Monday, August 31, 2015

Assorted Photos

Oyster toadfish in a conch shell

Storm clouds over Virginia

Dumbo octopod


Sunrise surf

Sassie's 2013 filly

Leafy seadragon

American Pharoah and the Travers Stakes

This past Saturday afternoon, Saratoga Race Course once again earned it's nickname, "The Graveyard of Champions."  American Pharoah tried to become only the second horse to win the Travers Stakes after earning the Triple Crown Championship.  Like many other great race horses, he failed, leaving Whirlaway (in 1941) as the only Triple Crown Travers winner.  I greatly appreciate the fact that owner Ahmed Zayat decided to run the colt in the Mid-Summer Derby after winning the Haskell Invitational on 2 August.  Most owners and trainers would have backed the colt off work, slightly, and allowed him to regroup and recover from the Triple Crown campaign before gearing up again for the Breeders Cup Classic.
   Mr Zayat knows that everyday people and bettors in America need a fantastic horse to help boost interest and income into thoroughbred racing in the United States.  After American Pharoah came through the Triple Crown trail looking better than ever, it was decided to run the colt in the Haskell.  With the short breaks between the Triple Crown races, perhaps the Zayat family thought that the colt would continue his unbeaten streak with a break of 27 days between the Haskell and the Travers.
   Keen Ice, a colt by Curlin, ran seventh in the Kentucky Derby; he did not run in the Preakness; and he finished third in the Belmont.  In the Haskell Invitational, Keen Ice took second place, two lengths behind American Pharoah.  In the Travers, Keen Ice won by three-quarters of one length.  Was the difference between the two colts Keen Ice's time off during the running of the Preakness?  We will never actually know, and it's certainly something that will be debated for many years to come.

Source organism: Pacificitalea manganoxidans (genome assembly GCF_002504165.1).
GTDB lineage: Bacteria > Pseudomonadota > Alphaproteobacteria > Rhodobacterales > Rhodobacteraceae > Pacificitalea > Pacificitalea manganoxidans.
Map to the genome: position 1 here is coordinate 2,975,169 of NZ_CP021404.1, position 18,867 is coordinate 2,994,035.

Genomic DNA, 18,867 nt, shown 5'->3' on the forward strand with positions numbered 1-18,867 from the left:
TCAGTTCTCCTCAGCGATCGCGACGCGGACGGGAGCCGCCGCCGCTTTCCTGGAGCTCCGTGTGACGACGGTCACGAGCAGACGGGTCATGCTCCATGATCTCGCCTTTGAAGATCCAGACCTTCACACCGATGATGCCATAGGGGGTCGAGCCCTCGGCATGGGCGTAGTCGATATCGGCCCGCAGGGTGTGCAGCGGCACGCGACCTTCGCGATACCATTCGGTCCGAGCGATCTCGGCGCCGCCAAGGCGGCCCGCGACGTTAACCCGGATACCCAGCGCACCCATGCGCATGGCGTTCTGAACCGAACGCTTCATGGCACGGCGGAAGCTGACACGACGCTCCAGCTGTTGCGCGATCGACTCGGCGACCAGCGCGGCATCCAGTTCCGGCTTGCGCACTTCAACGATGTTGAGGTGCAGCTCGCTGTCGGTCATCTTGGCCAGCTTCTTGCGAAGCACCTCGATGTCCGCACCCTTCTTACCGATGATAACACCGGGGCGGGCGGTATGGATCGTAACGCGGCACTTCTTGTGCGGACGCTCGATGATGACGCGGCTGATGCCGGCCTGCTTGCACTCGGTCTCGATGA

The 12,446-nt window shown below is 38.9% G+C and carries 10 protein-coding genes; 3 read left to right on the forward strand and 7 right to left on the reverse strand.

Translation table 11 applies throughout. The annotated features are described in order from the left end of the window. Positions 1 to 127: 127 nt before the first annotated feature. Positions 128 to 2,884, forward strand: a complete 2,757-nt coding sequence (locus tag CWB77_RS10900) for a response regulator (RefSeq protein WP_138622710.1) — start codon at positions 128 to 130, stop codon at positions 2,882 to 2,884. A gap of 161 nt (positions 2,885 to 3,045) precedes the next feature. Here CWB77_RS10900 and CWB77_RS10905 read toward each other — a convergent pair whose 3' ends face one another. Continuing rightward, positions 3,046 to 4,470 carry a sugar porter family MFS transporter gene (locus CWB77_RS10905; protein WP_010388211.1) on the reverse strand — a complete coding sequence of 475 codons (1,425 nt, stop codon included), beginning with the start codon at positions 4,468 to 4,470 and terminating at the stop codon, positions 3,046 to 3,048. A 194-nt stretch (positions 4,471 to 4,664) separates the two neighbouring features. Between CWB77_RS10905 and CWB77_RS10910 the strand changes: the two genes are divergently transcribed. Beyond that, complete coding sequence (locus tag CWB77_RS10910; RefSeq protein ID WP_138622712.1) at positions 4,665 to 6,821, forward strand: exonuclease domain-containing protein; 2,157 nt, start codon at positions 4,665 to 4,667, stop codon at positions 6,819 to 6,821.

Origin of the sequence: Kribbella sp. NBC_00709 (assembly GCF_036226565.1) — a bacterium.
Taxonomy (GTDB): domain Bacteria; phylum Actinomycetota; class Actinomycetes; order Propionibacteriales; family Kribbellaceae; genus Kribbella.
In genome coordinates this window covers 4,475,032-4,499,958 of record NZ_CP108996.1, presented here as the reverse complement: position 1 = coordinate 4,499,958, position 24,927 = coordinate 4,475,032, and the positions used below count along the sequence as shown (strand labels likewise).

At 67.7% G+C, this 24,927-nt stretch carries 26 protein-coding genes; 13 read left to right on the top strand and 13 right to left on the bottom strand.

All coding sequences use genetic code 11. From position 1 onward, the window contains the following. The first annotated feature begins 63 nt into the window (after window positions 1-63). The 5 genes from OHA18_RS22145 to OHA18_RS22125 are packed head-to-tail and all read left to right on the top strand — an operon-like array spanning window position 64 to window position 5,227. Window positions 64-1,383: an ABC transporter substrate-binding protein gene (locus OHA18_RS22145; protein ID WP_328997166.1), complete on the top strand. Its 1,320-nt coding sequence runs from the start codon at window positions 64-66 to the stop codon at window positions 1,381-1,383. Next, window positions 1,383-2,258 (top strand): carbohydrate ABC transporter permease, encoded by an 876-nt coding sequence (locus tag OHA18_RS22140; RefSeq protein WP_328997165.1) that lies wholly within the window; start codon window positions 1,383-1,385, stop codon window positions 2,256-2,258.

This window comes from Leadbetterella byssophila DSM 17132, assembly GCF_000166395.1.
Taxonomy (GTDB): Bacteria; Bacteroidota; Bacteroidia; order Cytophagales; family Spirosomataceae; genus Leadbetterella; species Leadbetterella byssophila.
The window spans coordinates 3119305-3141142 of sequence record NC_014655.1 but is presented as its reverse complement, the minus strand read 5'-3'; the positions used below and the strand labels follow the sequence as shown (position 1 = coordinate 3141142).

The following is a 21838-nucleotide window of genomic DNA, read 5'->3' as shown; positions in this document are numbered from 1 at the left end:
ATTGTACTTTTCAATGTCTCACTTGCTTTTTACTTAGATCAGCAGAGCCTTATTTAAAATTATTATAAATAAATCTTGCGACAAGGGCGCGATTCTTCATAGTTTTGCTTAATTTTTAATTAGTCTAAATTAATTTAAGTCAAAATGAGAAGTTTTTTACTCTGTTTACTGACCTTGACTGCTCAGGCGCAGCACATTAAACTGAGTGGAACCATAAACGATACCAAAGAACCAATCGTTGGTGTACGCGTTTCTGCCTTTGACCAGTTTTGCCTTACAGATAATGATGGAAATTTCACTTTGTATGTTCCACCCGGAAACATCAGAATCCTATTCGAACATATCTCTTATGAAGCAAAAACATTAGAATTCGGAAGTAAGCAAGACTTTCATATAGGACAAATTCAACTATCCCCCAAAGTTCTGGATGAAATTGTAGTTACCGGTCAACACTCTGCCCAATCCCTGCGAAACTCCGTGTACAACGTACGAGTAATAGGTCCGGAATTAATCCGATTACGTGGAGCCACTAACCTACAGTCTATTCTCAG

Saratoga Race Course has been known as the Graveyard of Champions since 1919, when two-year-old Man o'War met the only defeat in his career in a six furlong race.  The colt that beat him was named Upset.  And he won by three-quarters of a length.   In 1930, Gallant Fox, the Triple Crown champion was defeated by Jim Dandy, at odds of 100 to 1.  Secretariat was beaten by Onion at Saratoga in the Whitney; and Rachel Alexandra was defeated by Persistantly in the Personal Ensign.  And don't forget that while Affirmed, the 1978 Triple Crown winner crossed the wire in front of Alydar in the Travers Stakes, Affirmed was disqualified, and Alydar was proclaimed the winner.   I'll happily wager that Saratoga will continue it's tradition of kicking dirt in the faces of Triple Crown winners - it seems to be a habit.  

Saturday, August 29, 2015

Assateague Island Photos

Assateague Island Coast Guard Station

Glossy ibis


Beach surf

Marshland gut

Bald eagle

Sunrise in late July

Black Bear Encounter

Horse racing today - the Travers Stakes; professional football today - Eagles and Broncos playing other teams.    Most exciting thing in the last 24 hours - turning a corner in a backyard and finding myself (almost) face to face with a juvenile black bear.  It was less than five feet away from me - good thing it wasn't another human, 'cause it would have looked at me like I was nuts...  I pointed at it, and said, "Bear!" in a high-pitched voice.  It turned, ran and leaped up to grab the top of the 6-foot tall privacy fence, the gate actually, swung itself up and over and disappeared.  I retreated back into the house.
   The bear was reported to me by my friend earlier yesterday morning.  I had sent out a neighborhood alert, letting folks know that a young bear was near the corner of Agate and Emerald Roads.  It was seen in three different yards, and had destroyed the bird feeder systems in two of the yards, plus raided a garden.  That was about 9:30 yesterday morning.  I had no idea the bear had spent the afternoon in my friend's backyard when I went over to feed the cats and dog, and to walk the dog.  The cats kept staring out into the backyard, before, after, and during their meal.  When I walked Tess, she reacted strangely near the garden gate, but I knew the bear had been there in the morning.  When I put her in the house, she started staring at the back window, and she barked a few times - which is pretty unusual for her.  So dumb me, I decided to take a look.